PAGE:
Sporty looks are not really what anyone expects from a small SUV. That’s what get you in buckets with the Toyota C-HR. Swooping lines and dramatic angles make it look different from virtually every car in its class and neat touches like having the rear door handles hidden in the C-pillars show how much thought’s gone into the design.
The curved line of the roof gives the car a distinct look of a coupé, and the aggressive wheels and always-on LED running lights mean that you’re really going to get noticed.
Swooping lines and dramatic angles make it look different from virtually every car in its class.
What’s it like to drive?
Toyota did a lot of testing in European conditions to get the handling on the C-HR just right – and it shows. The suspension feels like it’s been tailormade for the twists, turns and bumps of our roads and the steering’s light, but not too light.
Crossovers like this tend to roll round corners –that’s something else that Toyota seem to have got well under control. The range of engines all give the car a sporty feel – especially when you choose the Sport mode from its three driving modes, which also include Normal and Eco.
Toyota did a lot of testing in European conditions to get the handling on the C-HR just righ
If the exterior styling of the C-HR is modern, then the interior is futuristic. Perched in the driver’s seat, the angled instrument panel gives the impression of being cocooned in a spaceship. The many shapes and textures that surround you make it feel like an exciting place to be.
The diamond shape is a recurring theme in the interior, from the four-part button clusters to the detailing on the door panels. In a move that many other makers would do well to follow, the large eight-inch infotainment screen is placed high enough up to be in the driver’s eye-line. The fact that Android Auto and Apple Car Play connectivity come as standard is another big plus.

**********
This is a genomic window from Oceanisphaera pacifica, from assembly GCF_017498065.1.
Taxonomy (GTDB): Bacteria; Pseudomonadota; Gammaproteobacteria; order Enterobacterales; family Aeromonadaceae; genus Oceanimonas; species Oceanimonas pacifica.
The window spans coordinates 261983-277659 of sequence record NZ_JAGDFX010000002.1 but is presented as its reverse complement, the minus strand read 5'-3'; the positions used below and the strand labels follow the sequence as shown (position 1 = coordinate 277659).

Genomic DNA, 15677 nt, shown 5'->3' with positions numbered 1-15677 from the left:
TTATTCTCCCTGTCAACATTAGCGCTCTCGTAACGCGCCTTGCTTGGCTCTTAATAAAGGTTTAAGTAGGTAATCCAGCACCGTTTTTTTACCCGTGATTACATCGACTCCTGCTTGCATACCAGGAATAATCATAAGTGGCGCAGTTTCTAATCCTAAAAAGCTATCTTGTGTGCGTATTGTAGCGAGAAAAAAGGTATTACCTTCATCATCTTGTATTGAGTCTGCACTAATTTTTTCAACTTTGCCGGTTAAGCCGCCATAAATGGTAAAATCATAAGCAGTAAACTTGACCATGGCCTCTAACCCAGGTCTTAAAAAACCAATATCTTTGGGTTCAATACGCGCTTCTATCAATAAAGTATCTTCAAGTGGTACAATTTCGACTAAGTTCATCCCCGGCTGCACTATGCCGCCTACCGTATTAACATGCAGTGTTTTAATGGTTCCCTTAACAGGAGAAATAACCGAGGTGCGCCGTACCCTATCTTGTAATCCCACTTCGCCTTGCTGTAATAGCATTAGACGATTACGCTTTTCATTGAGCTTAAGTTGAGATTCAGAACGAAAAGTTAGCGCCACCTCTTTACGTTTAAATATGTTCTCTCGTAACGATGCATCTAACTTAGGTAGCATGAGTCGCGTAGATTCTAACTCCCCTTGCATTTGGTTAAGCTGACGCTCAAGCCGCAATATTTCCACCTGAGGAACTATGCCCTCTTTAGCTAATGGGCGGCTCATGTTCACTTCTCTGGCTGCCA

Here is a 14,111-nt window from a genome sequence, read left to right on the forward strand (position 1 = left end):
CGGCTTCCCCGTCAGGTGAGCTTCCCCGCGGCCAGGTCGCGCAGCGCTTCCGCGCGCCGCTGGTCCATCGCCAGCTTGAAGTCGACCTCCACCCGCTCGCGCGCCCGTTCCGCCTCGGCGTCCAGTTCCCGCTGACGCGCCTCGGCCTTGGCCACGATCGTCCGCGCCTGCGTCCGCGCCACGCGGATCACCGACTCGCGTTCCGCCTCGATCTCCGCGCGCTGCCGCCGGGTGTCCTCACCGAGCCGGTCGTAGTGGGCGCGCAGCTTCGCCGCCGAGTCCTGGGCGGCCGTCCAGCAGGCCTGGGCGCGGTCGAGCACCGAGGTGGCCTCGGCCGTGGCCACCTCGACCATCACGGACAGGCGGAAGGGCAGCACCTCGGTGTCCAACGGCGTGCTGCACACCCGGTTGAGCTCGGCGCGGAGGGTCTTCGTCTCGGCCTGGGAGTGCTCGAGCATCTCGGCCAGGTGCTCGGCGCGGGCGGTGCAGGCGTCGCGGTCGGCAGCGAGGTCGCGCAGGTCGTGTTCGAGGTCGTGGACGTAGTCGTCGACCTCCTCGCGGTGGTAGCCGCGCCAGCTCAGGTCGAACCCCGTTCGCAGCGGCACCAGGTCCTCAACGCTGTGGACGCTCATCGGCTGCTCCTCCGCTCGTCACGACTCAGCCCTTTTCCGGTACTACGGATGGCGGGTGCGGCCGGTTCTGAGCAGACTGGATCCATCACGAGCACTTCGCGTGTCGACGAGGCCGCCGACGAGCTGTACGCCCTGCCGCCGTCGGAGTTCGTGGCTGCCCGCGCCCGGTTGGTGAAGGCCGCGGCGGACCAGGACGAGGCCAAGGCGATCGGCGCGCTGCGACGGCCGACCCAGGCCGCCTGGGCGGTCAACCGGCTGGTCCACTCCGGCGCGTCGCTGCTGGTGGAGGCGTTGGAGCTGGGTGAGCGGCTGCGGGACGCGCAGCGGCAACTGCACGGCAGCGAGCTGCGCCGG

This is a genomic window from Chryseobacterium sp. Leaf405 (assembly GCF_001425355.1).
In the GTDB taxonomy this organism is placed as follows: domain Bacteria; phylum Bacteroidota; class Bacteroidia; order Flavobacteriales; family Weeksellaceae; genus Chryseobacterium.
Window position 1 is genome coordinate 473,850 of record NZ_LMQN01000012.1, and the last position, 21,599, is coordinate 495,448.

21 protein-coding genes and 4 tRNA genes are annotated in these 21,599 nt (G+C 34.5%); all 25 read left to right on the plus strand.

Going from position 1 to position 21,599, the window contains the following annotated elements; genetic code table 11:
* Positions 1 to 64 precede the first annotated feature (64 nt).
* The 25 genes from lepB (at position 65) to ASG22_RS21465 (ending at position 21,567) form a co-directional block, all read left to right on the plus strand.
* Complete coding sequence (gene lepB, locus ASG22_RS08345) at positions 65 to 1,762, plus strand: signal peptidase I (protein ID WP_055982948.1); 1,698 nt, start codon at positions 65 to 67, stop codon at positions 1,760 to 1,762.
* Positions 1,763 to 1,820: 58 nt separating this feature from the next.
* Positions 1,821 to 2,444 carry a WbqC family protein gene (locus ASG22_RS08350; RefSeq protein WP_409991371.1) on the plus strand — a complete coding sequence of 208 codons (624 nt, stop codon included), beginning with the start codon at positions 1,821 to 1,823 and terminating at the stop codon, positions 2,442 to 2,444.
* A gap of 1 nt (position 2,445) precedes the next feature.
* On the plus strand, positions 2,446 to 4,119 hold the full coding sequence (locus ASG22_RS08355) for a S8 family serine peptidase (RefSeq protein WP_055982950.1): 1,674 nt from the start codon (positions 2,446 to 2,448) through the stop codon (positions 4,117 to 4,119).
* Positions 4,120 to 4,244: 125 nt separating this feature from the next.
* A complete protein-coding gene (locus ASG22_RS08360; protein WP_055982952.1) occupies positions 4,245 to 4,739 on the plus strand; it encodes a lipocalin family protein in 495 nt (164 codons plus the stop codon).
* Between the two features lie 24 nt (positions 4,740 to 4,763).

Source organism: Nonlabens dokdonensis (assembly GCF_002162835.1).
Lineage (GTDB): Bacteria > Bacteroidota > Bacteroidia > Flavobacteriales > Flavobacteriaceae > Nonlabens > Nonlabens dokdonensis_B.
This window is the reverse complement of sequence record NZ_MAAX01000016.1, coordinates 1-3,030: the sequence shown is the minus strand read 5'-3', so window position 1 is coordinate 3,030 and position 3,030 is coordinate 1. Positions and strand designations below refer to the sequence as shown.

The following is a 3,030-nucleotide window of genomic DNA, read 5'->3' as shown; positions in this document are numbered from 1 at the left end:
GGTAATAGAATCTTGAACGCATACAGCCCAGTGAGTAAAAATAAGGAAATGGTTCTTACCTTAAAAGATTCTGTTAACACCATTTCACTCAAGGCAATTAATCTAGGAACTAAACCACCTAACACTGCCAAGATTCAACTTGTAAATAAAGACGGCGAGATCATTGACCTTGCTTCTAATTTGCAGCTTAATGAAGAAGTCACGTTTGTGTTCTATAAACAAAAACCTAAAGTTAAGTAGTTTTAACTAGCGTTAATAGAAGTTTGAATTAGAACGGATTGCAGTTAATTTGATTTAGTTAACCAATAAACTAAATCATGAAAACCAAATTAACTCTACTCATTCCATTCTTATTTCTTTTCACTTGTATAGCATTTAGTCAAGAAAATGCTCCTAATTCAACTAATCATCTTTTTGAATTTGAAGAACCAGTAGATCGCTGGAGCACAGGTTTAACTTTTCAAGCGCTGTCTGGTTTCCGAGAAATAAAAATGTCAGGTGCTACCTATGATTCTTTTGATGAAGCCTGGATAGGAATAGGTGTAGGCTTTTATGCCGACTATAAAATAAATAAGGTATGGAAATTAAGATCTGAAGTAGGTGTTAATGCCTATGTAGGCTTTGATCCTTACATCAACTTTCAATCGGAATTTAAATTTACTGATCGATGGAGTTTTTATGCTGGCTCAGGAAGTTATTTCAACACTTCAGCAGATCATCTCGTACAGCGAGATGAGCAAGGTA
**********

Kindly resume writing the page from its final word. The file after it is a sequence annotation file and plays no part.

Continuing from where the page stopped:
Although there’s plenty of room in the front, the coupé-style roof means headroom isn’t great in the rear and there’s only really space for a couple to sit comfortably.
The small and high windows also make the back of the car quite dark - some say a little claustrophobic. It also means that rear visibility isn’t great, so it’s a good job that all trim versions come with parking sensors and a reversing camera (perfect if you need to reverse into the smallest space in the car park). All models also feature climate and adaptive cruise control, automatic lights and wipers and an auto-dimming rear-view mirror.
There has to be some downside to the neat styling and dramatic looks of the car – this comes out in the amount of boot space you can look forward to. It’s more like a supermini than an SUV.
Even with the 60/40 seats folded down it doesn’t create a completely flat space and the boot lip is also quite high. For any trips that involve more than a weekly shop, it might be best to ask a friend with a car like Seat Ateca or a Nissan Qashqai to give you a lift instead.
Inside, there’s a good lot of room in the glove box and two cupholders in the front. The door pockets are surprisingly shallow and not that useful.
Running costs and reliability
In the latest version of the C-HR, all the petrol engines are hybrids, which means you’ll be showing off your green credentials and saving money on running costs. The 1.8-litre VVT-I gives you within a whisker of 59 mpg and the bigger, more powerful, two-litre version averages out at 54.3 mpg.
What we love
This is definitely not the car for wilting wallflowers. Its dramatic lines and modern design will always stand out and it’s also got the drive and quality to match. As long as you don’t mind getting noticed, we’d say you should go for it.
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You’re not just getting a great-looking small SUV, you’re also getting one that comes packed with plenty of features as standard and which has taken Japanese knowhow and tailored it perfectly for UK roads. What’s not to like about that?
This review was